When your child has Type 1 diabetes, you may find yourself too worried to get a good night's sleep. Blood sugar can drop to dangerously low levels at night, resulting in a host of serious complications, such as diabetic seizures. Now, there may be a way for you to rest more soundly.
A New Device
There's a new gadget set to hit the market, and it may be life-saving. Recent research at Stanford tested a glucose sensor worn under the skin at night. It's connected to a computer by the bed, which is in turn connected to an insulin pump.
If a child's blood sugar levels plummet while they sleep, the sensor detects it and tells the computer to shut down the insulin pump. When glucose levels rise again, the pump is turned back on.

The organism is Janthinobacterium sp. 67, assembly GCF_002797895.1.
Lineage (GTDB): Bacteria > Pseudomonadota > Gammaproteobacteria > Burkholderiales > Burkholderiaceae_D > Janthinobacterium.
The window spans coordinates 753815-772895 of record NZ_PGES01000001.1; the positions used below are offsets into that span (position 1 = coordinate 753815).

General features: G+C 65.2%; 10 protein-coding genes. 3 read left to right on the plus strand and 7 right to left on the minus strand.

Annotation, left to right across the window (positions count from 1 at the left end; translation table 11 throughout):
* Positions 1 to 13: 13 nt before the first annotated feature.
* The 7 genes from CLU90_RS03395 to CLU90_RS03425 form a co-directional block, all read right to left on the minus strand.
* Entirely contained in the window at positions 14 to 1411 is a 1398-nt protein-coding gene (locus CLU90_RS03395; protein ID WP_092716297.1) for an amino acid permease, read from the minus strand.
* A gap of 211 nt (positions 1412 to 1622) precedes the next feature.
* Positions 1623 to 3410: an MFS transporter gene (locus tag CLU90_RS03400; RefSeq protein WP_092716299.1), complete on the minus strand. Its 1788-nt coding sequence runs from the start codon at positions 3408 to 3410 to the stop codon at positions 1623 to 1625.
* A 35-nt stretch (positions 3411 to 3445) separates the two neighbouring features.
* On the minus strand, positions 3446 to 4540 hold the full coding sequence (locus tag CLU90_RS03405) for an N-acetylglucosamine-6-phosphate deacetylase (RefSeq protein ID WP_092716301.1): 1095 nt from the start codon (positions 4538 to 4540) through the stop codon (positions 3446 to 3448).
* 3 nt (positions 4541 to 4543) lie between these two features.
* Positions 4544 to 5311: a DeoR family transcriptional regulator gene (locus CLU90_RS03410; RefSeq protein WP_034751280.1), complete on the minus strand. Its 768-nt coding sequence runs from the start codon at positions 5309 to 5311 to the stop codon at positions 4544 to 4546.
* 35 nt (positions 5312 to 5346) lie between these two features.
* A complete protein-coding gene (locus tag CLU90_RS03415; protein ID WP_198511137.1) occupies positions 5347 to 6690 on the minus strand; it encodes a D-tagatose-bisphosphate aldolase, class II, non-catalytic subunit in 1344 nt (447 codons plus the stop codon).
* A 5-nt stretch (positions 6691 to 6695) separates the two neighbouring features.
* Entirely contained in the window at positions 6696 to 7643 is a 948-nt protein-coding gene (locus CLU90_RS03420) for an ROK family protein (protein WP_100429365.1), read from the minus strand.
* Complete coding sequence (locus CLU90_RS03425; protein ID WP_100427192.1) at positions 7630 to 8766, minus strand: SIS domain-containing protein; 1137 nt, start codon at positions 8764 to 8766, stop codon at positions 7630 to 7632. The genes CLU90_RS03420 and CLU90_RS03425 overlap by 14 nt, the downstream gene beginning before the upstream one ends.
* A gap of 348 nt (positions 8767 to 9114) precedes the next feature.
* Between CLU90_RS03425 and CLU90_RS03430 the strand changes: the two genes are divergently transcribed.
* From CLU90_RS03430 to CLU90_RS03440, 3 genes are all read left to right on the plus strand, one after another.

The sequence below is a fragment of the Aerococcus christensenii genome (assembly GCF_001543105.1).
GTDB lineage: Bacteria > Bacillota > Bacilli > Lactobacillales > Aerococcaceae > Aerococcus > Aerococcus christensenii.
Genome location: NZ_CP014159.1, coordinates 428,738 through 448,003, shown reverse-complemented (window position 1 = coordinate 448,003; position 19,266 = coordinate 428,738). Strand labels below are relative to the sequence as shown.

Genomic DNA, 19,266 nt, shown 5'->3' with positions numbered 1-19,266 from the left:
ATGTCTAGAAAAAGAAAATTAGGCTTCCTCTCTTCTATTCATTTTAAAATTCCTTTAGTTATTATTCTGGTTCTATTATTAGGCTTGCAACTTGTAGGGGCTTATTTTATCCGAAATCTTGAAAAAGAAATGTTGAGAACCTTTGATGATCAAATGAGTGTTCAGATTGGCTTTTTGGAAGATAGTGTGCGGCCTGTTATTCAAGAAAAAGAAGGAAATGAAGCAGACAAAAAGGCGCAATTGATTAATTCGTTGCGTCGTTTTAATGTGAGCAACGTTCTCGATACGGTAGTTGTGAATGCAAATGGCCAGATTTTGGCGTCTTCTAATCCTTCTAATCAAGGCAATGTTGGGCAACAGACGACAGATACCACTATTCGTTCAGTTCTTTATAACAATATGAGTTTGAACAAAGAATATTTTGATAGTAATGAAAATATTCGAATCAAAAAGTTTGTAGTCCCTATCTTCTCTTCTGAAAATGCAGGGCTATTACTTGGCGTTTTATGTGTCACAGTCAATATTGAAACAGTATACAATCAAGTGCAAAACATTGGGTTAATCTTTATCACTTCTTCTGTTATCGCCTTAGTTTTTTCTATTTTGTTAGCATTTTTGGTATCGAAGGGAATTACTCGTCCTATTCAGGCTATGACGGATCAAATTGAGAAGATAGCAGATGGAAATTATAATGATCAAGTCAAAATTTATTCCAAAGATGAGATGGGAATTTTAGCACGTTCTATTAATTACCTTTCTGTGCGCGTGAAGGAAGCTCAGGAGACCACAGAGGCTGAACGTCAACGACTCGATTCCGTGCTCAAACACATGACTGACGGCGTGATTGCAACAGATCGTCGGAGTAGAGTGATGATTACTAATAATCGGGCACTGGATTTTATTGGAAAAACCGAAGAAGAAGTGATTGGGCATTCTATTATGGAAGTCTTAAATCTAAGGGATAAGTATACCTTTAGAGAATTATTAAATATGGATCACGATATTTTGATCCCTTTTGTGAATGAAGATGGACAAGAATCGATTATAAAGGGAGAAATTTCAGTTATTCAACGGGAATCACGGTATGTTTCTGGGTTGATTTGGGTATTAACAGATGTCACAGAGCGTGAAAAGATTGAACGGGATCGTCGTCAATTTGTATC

How This Helps
According to some reports, some two-thirds of diabetic seizures happen at night. There are already devices on the market that set off an alarm when blood glucose levels begin to drop dangerously low, however people don't always hear the alarms.
This new product doesn't require you to even wake up-- it takes care of the problem while everyone sleeps.
So far studies have been conducted on 15 to 45 year olds, but a new round of studies is set to be done on children from three to 15. The device looks very promising. If results are as expected, this can save a lot of parents the trouble of waking up every 3 hours to test blood sugar.
Photo: Huffington Post